New technique minimizes tremors in Parkinson's patient
Updated On: May 07 2014 07:40:00 AM EDT
Toni Pais is 59 years old. He’s a hands-on restaurant owner who is often prepping for the dinner crowd by himself. However, tremors from Parkinson’s disease almost forced him to quit.
“It’s very dangerous because you are dealing with fire with hot pans, sometimes you try to shake the pan, your brain wants to move, but your muscles don’t,” said Pais.
Medication was losing its affect. Pais couldn’t tolerate the traditional surgical method for implantation of deep brain stimulators, which would require him to be awake during surgery.
During DBS, surgeons implant thin electrodes at very specific targets in the brain to deliver electrical pulses. Doctors interact with the patient to ensure the electrodes are in the correct place.
“The problem is, there is a significant population of patients with Parkinson’s who are too anxious, or too symptomatic, or both to undergo awake surgery in the frame,” explained Mark Richardson, MD, PhD, Director of Epilepsy and Movement Disorders Surgery, UPMC.
Now surgeons have begun performing the procedure on patients who stay “under” the whole time using customized software and an MRI machine. Surgeons attach an aiming device to the skull and the surgeon maps the trajectory of the electrode in real time.
More than one year after surgery, Pais says his tremors are minimal, so are his other symptoms.
“Now if I’m relaxing, sleeping, lying down, [or] contemplating, I’m calm as calm can be,” Pais explained.
UPMC researchers say a preliminary analysis of patient outcomes shows there is no difference in side effects or benefits for patients who undergo the procedure asleep.
Parkinson’s disease is a condition of the brain affecting approximately six million people. It is most commonly characterized by slowness of movement, stiffness, shaking, and loss of balance. Parkinson’s often develops after the age of 50. Although Parkinson’s disease is one of the most common nervous system disorders for the elderly, it can affect young people too, usually because a form of the disease runs in their family. Nerve cells use a brain chemical called dopamine to control muscles. When the nerve cells in the brain that produce dopamine are destroyed as a result of Parkinson’s, the nerve cells in that particular part of the brain will not properly send messages. The result is the loss of muscle control. The damage gets worse over time. (Source: www.ncbi.nlm.nih.gov)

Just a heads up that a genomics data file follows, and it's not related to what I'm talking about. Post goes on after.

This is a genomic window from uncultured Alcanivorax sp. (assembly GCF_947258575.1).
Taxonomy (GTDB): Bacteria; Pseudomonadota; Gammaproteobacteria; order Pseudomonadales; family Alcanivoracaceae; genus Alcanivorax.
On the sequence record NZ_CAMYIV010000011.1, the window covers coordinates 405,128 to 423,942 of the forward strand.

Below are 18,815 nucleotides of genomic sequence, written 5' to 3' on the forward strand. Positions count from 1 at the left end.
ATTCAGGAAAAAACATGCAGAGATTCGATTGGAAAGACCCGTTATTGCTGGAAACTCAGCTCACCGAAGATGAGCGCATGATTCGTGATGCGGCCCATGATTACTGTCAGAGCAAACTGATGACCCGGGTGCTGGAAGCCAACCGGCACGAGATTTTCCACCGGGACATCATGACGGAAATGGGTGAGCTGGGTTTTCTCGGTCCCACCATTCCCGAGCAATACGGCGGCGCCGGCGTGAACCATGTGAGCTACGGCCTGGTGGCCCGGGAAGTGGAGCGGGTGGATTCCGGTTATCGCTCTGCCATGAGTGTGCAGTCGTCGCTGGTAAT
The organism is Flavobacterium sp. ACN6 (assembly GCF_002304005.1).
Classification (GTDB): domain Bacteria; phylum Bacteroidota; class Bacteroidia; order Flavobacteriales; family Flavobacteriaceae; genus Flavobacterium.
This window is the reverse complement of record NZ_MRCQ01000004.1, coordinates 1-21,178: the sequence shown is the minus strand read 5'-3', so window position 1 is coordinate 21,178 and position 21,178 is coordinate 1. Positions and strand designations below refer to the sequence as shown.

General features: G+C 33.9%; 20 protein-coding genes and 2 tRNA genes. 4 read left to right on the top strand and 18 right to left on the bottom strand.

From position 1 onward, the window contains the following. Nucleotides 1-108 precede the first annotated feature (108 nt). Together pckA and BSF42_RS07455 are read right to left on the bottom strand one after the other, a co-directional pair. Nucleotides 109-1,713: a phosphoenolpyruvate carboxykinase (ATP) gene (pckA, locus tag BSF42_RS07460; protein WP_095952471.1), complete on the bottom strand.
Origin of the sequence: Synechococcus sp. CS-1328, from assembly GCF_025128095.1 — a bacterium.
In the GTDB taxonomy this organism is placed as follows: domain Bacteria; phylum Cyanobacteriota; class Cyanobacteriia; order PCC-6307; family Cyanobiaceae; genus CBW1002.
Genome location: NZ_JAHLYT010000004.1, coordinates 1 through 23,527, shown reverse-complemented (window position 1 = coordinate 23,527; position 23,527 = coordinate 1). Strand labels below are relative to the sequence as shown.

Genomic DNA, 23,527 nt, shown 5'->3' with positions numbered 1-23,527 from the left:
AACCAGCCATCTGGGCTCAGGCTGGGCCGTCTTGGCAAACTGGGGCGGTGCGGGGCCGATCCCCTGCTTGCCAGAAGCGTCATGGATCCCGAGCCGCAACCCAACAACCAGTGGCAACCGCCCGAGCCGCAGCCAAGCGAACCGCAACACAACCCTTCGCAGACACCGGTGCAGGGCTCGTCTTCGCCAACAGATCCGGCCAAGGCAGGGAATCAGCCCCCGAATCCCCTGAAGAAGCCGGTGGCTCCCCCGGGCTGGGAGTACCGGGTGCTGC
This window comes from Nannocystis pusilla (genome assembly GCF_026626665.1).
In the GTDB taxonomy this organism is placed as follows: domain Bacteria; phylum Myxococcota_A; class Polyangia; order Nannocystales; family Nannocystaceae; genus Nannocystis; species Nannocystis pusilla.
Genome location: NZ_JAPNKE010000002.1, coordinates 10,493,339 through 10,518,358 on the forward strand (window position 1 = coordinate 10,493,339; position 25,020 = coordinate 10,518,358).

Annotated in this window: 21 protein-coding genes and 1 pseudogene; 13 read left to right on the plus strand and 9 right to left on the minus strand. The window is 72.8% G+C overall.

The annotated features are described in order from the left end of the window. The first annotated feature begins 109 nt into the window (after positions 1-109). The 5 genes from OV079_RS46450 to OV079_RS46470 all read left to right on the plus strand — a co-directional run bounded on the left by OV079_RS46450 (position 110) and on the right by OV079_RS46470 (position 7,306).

SIGNS/SYMPTOMS: The first symptoms of Parkinson’s disease can be hard to diagnose, especially in older patients, and often start out mild and worsen over time. The most common signs of Parkinson’s disease are shaking, called tremors, and jerky, stiff movements. Some of the other possible signs include:
- Depression, anxiety, and memory loss
- Slowed movements, slow blinking, and slowed speech
- Difficulty swallowing and drooling
- Problems with balance and walking (www.mayoclinic.org)
NEW TECHNOLOGY: Deep brain stimulation is a technique that has been used for years now to treat conditions like Parkinson’s, dystonia, and essential tremor. The procedure to put the electrode in place usually takes place with the patient awake, because brain mapping is easier when the patient isn’t under anesthesia and so doctors can periodically check with the patient. However, now doctors can use MRI to place the electrodes needed for the neurostimulator. This means the patients can be put under general anesthesia for the surgery. The MRI helps doctors visualize in real time where the electrode needs to be placed. This is important for patients who are nervous, can’t tolerate being awake, or too dystonic to be still during a surgery. (Source: www.upmc.org)
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